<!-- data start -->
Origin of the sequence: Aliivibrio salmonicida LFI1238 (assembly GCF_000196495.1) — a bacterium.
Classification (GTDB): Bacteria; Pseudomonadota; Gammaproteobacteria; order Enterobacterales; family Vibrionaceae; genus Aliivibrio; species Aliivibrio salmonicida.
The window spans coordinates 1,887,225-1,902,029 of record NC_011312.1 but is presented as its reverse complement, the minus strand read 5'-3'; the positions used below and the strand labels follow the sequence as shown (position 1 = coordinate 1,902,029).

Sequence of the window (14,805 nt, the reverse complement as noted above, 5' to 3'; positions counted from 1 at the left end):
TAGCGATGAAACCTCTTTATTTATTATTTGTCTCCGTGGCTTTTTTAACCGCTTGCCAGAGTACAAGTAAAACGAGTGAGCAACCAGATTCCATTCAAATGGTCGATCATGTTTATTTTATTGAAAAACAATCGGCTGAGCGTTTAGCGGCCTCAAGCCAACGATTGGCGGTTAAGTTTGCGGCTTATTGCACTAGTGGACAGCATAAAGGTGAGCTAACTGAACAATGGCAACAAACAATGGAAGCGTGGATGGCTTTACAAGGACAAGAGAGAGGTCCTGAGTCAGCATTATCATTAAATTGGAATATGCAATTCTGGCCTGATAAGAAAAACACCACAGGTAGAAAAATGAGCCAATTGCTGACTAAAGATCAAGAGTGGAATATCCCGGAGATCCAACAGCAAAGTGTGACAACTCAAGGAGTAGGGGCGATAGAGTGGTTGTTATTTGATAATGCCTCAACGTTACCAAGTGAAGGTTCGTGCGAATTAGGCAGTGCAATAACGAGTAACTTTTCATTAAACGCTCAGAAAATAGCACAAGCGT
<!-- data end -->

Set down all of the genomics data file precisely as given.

Origin of the sequence: Aliivibrio salmonicida LFI1238 (assembly GCF_000196495.1) — a bacterium.
Classification (GTDB): Bacteria; Pseudomonadota; Gammaproteobacteria; order Enterobacterales; family Vibrionaceae; genus Aliivibrio; species Aliivibrio salmonicida.
The window spans coordinates 1,887,225-1,902,029 of record NC_011312.1 but is presented as its reverse complement, the minus strand read 5'-3'; the positions used below and the strand labels follow the sequence as shown (position 1 = coordinate 1,902,029).

Sequence of the window (14,805 nt, the reverse complement as noted above, 5' to 3'; positions counted from 1 at the left end):
TAGCGATGAAACCTCTTTATTTATTATTTGTCTCCGTGGCTTTTTTAACCGCTTGCCAGAGTACAAGTAAAACGAGTGAGCAACCAGATTCCATTCAAATGGTCGATCATGTTTATTTTATTGAAAAACAATCGGCTGAGCGTTTAGCGGCCTCAAGCCAACGATTGGCGGTTAAGTTTGCGGCTTATTGCACTAGTGGACAGCATAAAGGTGAGCTAACTGAACAATGGCAACAAACAATGGAAGCGTGGATGGCTTTACAAGGACAAGAGAGAGGTCCTGAGTCAGCATTATCATTAAATTGGAATATGCAATTCTGGCCTGATAAGAAAAACACCACAGGTAGAAAAATGAGCCAATTGCTGACTAAAGATCAAGAGTGGAATATCCCGGAGATCCAACAGCAAAGTGTGACAACTCAAGGAGTAGGGGCGATAGAGTGGTTGTTATTTGATAATGCCTCAACGTTACCAAGTGAAGGTTCGTGCGAATTAGGCAGTGCAATAACGAGTAACTTTTCATTAAACGCTCAGAAAATAGCACAAGCGT